Why do people like confessing to librarians?
It’s no secret that I’m a librarian, but sometimes when I’m sitting at the desk (or “the perch,” as I like to call it) I feel people mistake me for a priest or a bartender. Although I don’t offer blessings and I don’t pass out drinks, people keep coming to confess things to me. Sometimes they even do it on a regular basis.
There are always those people who feel guilty over returning items past their due dates. It’s not enough for them to tell me simply that their library materials are late; they have to give me the whole shebang providing reasons for their tardiness. Thus I get treated to long-winded stories of how their cat has urinary problems, parent-teacher conferences gone wild, and car troubles of the oily kind. Once in a while the stories can be rather entertaining, but more often I think to myself, “Do I really need to hear all of this?” Many times I get these stories even when people have no items to return or check out.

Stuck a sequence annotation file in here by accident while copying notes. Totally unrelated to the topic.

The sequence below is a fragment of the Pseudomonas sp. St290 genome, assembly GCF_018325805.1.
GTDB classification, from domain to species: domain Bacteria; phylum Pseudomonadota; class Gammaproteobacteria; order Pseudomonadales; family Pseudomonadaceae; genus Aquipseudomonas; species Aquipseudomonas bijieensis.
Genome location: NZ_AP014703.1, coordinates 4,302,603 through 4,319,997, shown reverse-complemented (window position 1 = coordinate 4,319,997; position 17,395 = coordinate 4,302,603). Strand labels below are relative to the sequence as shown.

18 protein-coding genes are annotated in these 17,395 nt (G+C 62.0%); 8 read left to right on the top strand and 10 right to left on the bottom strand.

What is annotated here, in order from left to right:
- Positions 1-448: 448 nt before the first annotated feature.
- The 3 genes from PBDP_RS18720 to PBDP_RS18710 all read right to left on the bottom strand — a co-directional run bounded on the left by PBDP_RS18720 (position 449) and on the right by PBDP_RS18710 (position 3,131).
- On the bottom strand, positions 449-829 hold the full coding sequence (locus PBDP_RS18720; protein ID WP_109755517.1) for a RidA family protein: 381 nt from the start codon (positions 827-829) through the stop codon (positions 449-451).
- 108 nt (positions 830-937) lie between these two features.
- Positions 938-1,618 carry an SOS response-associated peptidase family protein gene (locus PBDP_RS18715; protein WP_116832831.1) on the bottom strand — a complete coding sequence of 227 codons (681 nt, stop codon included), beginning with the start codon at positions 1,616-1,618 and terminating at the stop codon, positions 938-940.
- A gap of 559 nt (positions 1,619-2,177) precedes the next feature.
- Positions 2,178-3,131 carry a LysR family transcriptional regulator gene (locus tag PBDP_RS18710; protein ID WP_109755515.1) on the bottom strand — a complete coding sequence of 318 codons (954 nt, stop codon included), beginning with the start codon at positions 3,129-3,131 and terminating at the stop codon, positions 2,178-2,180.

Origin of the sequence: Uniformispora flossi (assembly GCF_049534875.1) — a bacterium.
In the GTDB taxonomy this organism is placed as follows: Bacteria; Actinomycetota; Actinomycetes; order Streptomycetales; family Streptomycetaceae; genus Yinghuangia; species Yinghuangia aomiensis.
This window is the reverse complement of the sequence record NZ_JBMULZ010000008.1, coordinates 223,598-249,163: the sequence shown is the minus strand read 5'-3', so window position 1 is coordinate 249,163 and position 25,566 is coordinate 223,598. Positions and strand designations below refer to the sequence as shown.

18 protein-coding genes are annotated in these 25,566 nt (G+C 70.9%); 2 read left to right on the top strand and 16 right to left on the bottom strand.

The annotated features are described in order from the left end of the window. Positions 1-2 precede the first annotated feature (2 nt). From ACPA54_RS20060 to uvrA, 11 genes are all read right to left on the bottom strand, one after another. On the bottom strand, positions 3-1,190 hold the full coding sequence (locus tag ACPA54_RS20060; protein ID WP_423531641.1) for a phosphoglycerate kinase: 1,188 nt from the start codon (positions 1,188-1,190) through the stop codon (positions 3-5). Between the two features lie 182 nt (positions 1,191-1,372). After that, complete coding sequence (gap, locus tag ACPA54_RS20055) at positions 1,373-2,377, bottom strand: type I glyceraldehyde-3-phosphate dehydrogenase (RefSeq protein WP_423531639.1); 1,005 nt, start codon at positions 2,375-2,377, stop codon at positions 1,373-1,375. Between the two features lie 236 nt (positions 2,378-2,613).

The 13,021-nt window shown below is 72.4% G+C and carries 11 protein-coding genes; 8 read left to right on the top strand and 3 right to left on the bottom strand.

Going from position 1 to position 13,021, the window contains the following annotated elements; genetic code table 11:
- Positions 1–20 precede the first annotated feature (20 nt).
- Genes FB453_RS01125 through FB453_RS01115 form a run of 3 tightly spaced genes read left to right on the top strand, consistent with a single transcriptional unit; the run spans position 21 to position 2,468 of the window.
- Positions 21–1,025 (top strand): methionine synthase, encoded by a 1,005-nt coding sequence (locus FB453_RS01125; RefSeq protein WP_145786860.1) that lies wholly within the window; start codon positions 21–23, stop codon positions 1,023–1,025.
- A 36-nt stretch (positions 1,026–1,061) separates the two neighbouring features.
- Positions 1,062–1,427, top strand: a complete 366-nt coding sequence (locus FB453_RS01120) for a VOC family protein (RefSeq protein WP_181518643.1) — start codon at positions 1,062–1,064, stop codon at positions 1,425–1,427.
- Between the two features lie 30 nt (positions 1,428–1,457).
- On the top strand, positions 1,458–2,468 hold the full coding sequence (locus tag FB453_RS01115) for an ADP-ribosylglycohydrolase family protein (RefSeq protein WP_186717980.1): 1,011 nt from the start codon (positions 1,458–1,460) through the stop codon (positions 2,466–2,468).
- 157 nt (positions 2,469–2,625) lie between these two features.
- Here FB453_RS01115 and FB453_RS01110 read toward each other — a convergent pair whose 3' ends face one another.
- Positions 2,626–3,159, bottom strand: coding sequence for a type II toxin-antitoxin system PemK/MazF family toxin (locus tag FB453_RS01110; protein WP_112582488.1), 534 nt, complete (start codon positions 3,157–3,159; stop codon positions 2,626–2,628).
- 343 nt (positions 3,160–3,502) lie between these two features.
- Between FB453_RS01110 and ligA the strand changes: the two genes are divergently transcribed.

Is it because librarians are friendly professionals with welcoming smiles that make people want to bare their souls to us? Is it because people who can’t or don’t want to pay a therapist think that librarians make good cost-free substitutes? Or is it because people know librarians are stuck to their desks and have to listen to them no matter what? Occasionally, I feel it’s because of all these things.
Should this situation continue, I may just have to hide some holy water and a bottle of Jack Daniels in one of my desk drawers in the case of a dire emergency. If not for my patrons, then possibly for myself. I sometimes wonder why can’t people treat librarians as librarians and not as their confessors?